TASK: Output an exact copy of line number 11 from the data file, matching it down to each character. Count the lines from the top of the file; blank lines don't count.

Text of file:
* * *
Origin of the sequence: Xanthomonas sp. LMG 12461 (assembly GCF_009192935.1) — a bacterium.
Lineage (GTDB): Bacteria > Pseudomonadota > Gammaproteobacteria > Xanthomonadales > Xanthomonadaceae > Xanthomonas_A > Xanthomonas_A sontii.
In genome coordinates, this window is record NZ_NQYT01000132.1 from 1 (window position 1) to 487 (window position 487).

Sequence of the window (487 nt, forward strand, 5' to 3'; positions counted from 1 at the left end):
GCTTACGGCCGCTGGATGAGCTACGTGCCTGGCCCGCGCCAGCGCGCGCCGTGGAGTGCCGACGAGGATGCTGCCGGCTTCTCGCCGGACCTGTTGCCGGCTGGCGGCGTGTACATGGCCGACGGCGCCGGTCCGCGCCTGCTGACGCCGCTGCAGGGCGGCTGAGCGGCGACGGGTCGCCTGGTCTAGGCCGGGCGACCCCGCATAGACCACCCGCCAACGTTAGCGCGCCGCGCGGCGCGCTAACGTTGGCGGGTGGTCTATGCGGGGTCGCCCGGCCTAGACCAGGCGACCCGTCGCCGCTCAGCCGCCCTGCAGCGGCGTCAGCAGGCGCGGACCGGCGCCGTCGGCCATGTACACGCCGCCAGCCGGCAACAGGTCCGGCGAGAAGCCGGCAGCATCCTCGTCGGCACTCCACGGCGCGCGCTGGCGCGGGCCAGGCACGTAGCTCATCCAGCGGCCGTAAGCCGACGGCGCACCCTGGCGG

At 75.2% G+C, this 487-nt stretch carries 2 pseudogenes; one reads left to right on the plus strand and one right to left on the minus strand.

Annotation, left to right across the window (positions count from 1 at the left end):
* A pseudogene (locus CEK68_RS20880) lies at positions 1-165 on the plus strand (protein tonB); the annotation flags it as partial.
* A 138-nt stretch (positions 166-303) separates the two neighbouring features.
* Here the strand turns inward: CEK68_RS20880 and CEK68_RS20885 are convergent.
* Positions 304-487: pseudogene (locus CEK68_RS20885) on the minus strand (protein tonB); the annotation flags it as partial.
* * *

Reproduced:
* Positions 304-487: pseudogene (locus CEK68_RS20885) on the minus strand (protein tonB); the annotation flags it as partial.